Webster was kind enough earlier this year to send me a gem of a book about developing one’s interior spiritual life. This is one of those books, like St. Teresa of Avila’s The Interior Castle, that is so deep, so lovely and so helpful that one certainly cannot read it in one sitting, or even a chapter at a time. In fact, I have been reading it sentence by sentence, pausing to take notes and meditate on how the book’s message speaks to my own circuitous pilgrim path.
The title of this book, “Frequent Confession” by the late German abbot Benedict Baur O.S.B., was about as appealing to me as would be a book titled “Monthly Weigh-ins” that focuses on improving one’s physical health. That is because Baur’s book, first published in 1922, is not so much about encouraging Catholics to make frequent use of the Sacrament of Penance, which it does, but rather about cultivating an understanding of one’s exterior and interior faults daily so as to grow spiritually. Thus, frequent confession becomes a kind of weigh-in for our souls.
Thanks to poor faith formation as a child and my own spiritual immaturity, my understanding of the Sacrament of Penance has been shallow. I knew one is supposed to go to Confession at least once a year and always after one has committed a mortal sin, including deliberately missing Sunday Mass. So my habit has been to go at least once a year, and when I am aware of a mortal sin. Then before I head into the confessional I will do a quick examination of conscience, which helps me to confess a few venial sins for good measure. Until I started reading Baur’s book, sadly enough, I never connected my earnest freelance efforts to grow as a Christian throughout the year with this sacrament. This book is a useful guide.
Baur, for example, recommends that we examine our conscience every evening. He suggests we take a look at our “thought, feelings, words and deeds.” This is not an obsessive-compulsive exercise in scrupulosity; rather, Baur says: “When this examination of conscience is made regularly it is not very difficult; a person knows his customary failings, and so he discovers without much trouble whatever faults he has committed during the day.” It’s pretty humbling.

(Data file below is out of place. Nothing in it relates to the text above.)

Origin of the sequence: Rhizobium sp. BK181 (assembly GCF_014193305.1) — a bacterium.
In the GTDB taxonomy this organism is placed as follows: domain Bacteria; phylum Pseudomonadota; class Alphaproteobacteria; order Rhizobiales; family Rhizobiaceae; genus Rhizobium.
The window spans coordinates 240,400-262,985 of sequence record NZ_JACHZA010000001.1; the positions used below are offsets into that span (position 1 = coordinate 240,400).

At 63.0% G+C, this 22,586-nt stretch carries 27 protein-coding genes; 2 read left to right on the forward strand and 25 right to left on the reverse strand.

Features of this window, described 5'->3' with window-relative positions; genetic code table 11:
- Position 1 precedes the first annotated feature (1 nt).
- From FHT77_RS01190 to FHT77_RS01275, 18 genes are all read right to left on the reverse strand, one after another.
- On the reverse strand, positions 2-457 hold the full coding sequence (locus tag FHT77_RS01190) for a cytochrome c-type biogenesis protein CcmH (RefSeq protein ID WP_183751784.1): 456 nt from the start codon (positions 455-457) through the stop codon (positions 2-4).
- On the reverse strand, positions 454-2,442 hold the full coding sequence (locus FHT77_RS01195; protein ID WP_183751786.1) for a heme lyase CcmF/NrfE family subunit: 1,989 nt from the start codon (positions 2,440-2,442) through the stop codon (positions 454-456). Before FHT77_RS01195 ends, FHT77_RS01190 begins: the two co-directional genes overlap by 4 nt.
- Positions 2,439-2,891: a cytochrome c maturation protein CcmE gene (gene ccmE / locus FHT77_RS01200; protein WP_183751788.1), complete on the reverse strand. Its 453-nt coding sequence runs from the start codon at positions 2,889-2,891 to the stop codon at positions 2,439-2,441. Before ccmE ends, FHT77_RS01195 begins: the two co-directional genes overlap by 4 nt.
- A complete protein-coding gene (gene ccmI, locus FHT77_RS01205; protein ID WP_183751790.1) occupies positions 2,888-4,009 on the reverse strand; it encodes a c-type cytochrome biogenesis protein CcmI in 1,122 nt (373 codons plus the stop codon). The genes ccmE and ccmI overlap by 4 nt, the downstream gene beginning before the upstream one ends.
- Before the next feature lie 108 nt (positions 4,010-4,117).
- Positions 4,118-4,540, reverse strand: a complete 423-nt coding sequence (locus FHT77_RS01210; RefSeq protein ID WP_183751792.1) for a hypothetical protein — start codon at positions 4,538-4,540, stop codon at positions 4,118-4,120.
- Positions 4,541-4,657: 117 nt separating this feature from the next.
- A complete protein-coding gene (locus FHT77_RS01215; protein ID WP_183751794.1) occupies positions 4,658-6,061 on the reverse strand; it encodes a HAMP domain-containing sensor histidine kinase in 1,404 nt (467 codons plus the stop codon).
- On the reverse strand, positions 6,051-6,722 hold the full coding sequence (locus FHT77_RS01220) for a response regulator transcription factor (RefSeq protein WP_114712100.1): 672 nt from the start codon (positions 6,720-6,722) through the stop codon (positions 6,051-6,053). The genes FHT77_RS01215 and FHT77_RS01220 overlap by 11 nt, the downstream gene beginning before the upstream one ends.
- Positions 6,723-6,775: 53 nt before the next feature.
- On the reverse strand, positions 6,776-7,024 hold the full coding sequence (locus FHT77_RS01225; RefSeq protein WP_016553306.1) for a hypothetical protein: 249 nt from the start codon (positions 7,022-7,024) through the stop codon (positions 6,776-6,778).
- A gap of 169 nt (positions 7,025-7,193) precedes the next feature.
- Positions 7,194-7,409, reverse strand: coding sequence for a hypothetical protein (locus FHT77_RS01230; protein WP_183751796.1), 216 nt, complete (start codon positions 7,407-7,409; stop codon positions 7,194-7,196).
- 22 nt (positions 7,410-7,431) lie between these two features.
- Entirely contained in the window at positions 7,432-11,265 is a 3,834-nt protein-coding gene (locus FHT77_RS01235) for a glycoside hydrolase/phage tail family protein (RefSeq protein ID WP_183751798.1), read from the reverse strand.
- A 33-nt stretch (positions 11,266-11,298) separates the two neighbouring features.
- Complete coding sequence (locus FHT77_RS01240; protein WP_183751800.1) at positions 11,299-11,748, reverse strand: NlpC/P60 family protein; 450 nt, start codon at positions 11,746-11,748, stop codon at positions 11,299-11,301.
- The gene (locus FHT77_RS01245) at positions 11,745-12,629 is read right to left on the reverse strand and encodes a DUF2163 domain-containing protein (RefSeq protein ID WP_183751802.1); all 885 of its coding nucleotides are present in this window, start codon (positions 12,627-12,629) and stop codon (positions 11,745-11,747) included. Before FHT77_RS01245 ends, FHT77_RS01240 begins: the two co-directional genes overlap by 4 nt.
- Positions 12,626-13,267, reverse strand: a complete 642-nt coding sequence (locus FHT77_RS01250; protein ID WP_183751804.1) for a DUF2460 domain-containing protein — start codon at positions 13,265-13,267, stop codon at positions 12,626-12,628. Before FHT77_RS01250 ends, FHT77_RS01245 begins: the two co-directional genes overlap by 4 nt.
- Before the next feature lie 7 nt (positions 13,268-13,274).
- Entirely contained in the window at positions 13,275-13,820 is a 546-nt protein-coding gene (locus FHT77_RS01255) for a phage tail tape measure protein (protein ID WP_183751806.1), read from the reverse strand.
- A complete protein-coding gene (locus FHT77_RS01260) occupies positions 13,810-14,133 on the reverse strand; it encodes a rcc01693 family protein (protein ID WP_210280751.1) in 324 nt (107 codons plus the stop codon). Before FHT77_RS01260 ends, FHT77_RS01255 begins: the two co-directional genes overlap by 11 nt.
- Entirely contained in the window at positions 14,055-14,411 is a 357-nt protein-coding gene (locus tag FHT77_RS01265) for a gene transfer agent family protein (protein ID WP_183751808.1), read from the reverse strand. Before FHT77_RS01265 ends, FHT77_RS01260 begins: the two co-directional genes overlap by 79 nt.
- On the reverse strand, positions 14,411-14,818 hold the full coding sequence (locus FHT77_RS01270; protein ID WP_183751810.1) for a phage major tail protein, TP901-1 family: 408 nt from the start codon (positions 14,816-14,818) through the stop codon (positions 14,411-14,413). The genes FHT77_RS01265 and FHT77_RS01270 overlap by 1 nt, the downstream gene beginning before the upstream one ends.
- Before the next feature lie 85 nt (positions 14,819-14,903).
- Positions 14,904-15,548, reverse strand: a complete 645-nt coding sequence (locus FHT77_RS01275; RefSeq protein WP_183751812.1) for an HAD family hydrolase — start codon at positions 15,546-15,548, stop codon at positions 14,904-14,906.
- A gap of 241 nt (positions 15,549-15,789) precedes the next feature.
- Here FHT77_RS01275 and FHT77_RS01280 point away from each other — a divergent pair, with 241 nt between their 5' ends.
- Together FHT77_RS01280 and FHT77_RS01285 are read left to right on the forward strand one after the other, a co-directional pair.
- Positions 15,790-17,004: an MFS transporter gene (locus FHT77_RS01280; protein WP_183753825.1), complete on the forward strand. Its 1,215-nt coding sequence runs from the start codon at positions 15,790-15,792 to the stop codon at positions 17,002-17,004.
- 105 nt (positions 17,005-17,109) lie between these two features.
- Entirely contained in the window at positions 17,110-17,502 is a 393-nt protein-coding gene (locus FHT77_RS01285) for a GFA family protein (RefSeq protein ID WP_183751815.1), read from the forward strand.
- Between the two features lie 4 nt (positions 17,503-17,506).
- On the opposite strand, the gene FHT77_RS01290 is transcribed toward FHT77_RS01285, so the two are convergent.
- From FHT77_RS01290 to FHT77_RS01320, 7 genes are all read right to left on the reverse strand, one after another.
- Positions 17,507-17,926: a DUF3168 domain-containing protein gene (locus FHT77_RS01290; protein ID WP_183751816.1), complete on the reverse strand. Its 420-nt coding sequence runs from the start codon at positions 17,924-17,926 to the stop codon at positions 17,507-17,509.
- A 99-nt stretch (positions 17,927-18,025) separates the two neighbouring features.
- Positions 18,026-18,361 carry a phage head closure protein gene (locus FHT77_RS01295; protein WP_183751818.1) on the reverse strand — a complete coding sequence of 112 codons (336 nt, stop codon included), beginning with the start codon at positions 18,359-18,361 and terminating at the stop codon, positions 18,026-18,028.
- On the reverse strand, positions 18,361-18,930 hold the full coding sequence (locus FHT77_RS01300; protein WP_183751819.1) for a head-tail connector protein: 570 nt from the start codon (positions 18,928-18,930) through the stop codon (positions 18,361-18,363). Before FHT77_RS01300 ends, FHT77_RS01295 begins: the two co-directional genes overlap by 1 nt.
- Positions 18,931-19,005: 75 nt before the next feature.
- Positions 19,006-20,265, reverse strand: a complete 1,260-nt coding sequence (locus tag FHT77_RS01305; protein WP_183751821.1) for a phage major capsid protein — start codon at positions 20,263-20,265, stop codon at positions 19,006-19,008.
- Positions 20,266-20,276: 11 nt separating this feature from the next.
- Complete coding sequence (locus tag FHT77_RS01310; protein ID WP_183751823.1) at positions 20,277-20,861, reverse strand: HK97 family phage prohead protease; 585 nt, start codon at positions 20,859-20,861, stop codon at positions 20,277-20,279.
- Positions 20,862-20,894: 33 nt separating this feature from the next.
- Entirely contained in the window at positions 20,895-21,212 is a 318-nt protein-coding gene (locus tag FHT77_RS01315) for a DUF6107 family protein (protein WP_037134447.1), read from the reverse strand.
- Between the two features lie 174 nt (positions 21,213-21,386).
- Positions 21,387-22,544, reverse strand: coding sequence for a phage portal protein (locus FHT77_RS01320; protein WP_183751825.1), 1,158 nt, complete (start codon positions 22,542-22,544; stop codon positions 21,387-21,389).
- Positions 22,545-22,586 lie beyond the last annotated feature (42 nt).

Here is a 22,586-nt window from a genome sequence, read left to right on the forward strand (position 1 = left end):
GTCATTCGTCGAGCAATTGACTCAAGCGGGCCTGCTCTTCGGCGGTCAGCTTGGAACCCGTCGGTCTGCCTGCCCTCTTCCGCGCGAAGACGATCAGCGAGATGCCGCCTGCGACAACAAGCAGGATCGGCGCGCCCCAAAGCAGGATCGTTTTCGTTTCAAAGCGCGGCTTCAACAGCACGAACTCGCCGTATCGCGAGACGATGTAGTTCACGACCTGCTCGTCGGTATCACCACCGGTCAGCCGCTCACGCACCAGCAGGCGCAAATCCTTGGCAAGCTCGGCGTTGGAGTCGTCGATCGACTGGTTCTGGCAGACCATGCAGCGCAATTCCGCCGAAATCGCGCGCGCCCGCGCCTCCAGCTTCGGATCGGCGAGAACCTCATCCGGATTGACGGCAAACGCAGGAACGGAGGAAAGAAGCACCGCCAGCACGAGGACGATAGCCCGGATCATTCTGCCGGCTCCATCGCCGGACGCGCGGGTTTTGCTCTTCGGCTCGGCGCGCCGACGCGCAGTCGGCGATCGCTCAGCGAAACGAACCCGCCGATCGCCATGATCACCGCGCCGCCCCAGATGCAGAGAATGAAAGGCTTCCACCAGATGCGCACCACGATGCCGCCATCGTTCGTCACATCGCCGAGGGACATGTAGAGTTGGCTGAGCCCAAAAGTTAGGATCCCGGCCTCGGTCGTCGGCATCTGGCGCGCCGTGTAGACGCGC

Another point Baur makes early on in the book is that we can confess sins more than once. I never had considered this; I had felt an overwhelming sense of relief that some of the more embarrassing sins of my youth had been confessed and that was that. Baur is helping me to see the links in my journey, the way my path sometimes winds back upon itself. In other words, perhaps as a youth I had the tendency to sin in a certain way. While I have confessed those particular sins, and no longer sin in that way, the underlying character fault that caused those sins has remained and perhaps found expression in different ways of sinning.
Baur follows this insight with a discussion of exterior and interior faults. Exterior faults are those “by which those around us are annoyed or irritated.” I am finding those are easy to tackle, or at least to identify. For example, I have a tendency to gossip. When I fall into that bad habit or feel as if I am about to, it is relatively easy to realize and then I quite literally hold my tongue.
What is much more difficult to face and diminish are my interior faults: “our own faults of character, the weak points in our makeup.” These are the brutes I’m now confronting. It’s painful and cathartic and perhaps the subject of another post at another time. I am so grateful to have this monk, Benedict Baur, as my companion through rough terrain.
For now, dear readers, I’d like to ask you: what role does confession play in the cultivation of your own interior life?